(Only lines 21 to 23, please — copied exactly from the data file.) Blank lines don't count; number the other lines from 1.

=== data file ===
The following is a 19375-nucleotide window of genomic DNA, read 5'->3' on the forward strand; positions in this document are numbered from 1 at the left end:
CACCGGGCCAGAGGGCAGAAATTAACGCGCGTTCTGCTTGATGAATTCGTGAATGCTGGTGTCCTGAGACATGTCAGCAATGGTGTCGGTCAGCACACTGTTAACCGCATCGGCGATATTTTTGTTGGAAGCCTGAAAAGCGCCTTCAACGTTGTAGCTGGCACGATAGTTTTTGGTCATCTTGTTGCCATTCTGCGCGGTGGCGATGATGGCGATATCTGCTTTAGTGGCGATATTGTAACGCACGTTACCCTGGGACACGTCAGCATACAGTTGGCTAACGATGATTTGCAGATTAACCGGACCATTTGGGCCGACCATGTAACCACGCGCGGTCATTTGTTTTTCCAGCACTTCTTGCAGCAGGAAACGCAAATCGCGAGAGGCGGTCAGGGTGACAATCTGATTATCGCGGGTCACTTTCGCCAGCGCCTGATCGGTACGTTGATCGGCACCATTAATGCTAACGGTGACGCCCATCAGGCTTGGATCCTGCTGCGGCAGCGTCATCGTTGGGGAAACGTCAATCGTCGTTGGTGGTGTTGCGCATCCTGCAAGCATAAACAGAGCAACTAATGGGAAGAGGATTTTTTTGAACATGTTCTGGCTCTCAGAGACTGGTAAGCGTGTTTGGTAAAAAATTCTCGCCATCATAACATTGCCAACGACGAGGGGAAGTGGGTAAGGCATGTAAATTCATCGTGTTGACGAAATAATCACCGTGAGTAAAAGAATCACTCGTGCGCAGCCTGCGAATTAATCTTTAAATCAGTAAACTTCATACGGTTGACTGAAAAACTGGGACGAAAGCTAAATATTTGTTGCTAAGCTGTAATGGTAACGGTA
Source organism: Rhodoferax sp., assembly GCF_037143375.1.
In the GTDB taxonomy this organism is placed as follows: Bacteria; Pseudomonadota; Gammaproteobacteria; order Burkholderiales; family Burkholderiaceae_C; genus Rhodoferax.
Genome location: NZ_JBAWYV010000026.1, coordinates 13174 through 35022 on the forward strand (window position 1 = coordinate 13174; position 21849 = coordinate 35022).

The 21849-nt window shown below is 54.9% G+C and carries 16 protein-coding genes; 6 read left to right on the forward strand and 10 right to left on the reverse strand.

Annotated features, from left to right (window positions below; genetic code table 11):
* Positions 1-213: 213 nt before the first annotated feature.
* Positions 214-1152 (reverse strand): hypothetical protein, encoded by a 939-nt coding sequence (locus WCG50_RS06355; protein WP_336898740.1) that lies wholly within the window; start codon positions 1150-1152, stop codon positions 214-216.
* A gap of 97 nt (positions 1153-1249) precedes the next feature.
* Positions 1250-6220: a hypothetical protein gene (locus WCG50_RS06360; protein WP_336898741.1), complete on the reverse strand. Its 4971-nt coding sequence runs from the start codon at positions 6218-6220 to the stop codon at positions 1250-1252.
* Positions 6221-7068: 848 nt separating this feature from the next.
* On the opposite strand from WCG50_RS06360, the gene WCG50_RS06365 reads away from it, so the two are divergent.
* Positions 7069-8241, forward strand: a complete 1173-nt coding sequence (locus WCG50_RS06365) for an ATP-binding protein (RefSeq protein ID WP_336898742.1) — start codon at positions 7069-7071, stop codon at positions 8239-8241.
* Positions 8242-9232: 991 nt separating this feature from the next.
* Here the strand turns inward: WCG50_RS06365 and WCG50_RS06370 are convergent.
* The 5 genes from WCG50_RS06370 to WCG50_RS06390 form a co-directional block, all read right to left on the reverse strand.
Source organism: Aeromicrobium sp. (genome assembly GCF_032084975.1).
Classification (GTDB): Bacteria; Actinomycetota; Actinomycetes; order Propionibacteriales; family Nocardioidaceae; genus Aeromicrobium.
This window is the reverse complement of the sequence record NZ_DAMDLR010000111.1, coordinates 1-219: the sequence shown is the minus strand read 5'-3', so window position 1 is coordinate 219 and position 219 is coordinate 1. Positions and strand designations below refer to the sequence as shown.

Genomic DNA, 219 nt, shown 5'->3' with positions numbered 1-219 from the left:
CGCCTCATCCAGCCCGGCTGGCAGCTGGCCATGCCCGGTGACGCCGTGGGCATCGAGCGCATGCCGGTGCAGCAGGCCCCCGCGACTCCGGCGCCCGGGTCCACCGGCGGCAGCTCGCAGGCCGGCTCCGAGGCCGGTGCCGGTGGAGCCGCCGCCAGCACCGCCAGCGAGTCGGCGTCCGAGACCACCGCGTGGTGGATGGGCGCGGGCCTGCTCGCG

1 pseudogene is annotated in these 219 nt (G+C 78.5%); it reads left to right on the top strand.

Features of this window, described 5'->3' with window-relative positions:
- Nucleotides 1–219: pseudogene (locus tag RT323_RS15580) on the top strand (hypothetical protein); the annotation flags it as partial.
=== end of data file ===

Genomic DNA, 219 nt, shown 5'->3' with positions numbered 1-219 from the left:
CGCCTCATCCAGCCCGGCTGGCAGCTGGCCATGCCCGGTGACGCCGTGGGCATCGAGCGCATGCCGGTGCAGCAGGCCCCCGCGACTCCGGCGCCCGGGTCCACCGGCGGCAGCTCGCAGGCCGGCTCCGAGGCCGGTGCCGGTGGAGCCGCCGCCAGCACCGCCAGCGAGTCGGCGTCCGAGACCACCGCGTGGTGGATGGGCGCGGGCCTGCTCGCG

1 pseudogene is annotated in these 219 nt (G+C 78.5%); it reads left to right on the top strand.